It is 1945 and leaders of the United States, Russia, and Britain have gathered at the Potsdam Conference to divide the spoils after the defeat of Germany. Jake Geismer (George Clooney), a reporter formerly stationed in Berlin, is back in the city to cover proceedings for The New Republic. His military driver is Tully (Tobey Maguire), a young man who is having a ball in the city making money off the black market and prostitution. When his wallet is stolen, Jake has trouble getting into the conference, but that doesn't really matter since his true purpose in being there is to track down Lena Brandt (Cate Blanchett), who worked for him years ago as a newspaper stringer and was also his lover. When he does connect with her, he discovers that she has changed and in her quest to survive during the war has done a great many terrible things. More than anything else, Lena yearns to escape the city and start a new life elsewhere.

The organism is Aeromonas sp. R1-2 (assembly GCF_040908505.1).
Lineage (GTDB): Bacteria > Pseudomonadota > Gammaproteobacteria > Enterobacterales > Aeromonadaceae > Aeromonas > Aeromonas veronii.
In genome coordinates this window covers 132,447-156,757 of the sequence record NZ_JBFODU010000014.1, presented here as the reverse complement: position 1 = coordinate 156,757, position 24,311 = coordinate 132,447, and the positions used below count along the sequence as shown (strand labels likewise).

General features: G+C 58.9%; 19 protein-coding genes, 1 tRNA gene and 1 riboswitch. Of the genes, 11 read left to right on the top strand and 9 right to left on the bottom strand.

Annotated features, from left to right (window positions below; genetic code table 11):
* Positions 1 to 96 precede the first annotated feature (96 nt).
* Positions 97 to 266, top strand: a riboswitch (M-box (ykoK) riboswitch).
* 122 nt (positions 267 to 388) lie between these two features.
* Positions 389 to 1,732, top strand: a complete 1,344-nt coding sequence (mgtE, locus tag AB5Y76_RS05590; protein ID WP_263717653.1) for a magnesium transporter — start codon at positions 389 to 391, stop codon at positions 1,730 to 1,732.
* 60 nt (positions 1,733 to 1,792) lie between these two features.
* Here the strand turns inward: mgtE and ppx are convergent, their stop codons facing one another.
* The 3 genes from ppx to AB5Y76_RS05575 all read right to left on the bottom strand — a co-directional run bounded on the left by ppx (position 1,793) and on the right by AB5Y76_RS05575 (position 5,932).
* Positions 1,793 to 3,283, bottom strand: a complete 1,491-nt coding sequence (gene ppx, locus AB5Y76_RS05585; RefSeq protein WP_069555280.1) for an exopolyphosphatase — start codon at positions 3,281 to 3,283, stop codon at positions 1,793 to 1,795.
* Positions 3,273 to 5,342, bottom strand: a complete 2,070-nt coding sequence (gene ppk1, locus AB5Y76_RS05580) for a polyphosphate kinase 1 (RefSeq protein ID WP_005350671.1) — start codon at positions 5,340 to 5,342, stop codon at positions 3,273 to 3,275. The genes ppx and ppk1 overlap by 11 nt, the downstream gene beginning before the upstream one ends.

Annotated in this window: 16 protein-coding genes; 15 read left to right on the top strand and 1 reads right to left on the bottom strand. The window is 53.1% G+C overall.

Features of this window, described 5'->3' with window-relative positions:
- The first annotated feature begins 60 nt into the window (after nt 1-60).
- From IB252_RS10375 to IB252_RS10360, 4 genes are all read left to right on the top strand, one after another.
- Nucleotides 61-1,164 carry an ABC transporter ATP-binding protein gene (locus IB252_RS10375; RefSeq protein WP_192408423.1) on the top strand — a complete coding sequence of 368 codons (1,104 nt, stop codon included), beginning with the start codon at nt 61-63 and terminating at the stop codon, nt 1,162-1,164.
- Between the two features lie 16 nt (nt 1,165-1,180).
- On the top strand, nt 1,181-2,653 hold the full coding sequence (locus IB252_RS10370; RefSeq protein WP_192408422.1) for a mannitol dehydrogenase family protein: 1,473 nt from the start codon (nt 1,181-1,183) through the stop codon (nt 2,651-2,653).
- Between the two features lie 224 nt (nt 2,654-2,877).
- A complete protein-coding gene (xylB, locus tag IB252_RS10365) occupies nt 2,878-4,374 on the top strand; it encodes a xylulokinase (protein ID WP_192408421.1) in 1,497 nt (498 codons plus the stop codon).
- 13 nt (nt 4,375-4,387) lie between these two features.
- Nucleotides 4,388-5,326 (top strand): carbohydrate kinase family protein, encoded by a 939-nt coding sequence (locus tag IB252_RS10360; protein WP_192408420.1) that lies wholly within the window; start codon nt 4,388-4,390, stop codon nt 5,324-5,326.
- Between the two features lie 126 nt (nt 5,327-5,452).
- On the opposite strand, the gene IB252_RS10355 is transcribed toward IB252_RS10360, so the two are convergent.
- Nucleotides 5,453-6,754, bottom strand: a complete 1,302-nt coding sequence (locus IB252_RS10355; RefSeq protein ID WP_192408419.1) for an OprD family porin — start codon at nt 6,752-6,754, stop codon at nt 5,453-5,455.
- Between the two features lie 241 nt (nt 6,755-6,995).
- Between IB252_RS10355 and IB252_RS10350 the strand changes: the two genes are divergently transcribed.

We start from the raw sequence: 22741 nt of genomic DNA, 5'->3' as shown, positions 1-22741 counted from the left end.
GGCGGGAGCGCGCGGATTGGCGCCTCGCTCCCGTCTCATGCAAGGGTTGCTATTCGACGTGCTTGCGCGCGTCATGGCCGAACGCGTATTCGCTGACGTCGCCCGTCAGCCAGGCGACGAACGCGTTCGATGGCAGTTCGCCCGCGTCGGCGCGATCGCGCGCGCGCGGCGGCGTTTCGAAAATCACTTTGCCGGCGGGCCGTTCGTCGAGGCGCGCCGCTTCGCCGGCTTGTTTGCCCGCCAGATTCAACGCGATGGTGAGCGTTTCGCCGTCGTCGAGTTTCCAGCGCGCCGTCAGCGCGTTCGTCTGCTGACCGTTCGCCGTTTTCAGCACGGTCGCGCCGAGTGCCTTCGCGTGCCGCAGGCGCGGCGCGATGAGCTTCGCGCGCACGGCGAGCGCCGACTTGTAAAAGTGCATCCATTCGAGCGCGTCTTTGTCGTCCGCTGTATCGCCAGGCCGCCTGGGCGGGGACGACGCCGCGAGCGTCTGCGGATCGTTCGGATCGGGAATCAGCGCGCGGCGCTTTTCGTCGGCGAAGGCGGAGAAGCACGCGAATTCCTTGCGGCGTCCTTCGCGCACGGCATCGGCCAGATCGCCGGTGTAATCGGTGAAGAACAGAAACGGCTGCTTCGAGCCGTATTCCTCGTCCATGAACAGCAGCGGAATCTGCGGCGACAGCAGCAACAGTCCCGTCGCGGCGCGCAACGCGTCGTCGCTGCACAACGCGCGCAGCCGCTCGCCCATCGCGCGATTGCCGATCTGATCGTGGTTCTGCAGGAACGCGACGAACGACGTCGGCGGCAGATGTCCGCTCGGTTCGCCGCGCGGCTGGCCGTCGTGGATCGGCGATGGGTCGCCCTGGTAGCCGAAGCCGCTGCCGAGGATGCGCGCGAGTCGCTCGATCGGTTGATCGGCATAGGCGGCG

In this noirish film shot in black and white, director Steven Soderbergh has fashioned a drama that moves on different levels as a murder mystery, a love story, and a dark portrait of the nuclear ambitions of the United States. The film is based on a novel of suspense and history by Joseph Kanon that tackles a few of the moral quandaries afoot in Berlin at the end of World War II.

Jake finds himself caught up in the multiple machinations of his secretive ex-lover Lena; Colonel Muller (Beau Bridges), who is masterminding a plan to bring back Nazi missile experts to the United States; Bernie Teitel (Leland Orser), an old friend who is trying to prosecute Nazis; and General Sikorsky (Ravil Isyanov ), a Russian who has his own agenda in competition with the Americans.

The Good German deals with complicated ethical issues such as the guilt for the Holocaust, the bureaucratic and moral challenges of denazification, and the amorality of wheeler-dealers in Berlin at a time when the city was a bombed-out shell of its former self. When it touches upon these weighty matters, the drama scores points. But in its emphasis on Jake's love for Lena and his attempt to find out the truth about her Nazi past and her husband Emil (Christian Oliver), the drama is less successful and often veers into unappealing melodrama. The closing scene, Soderbergh's tribute to Casablanca, comes across as too precious.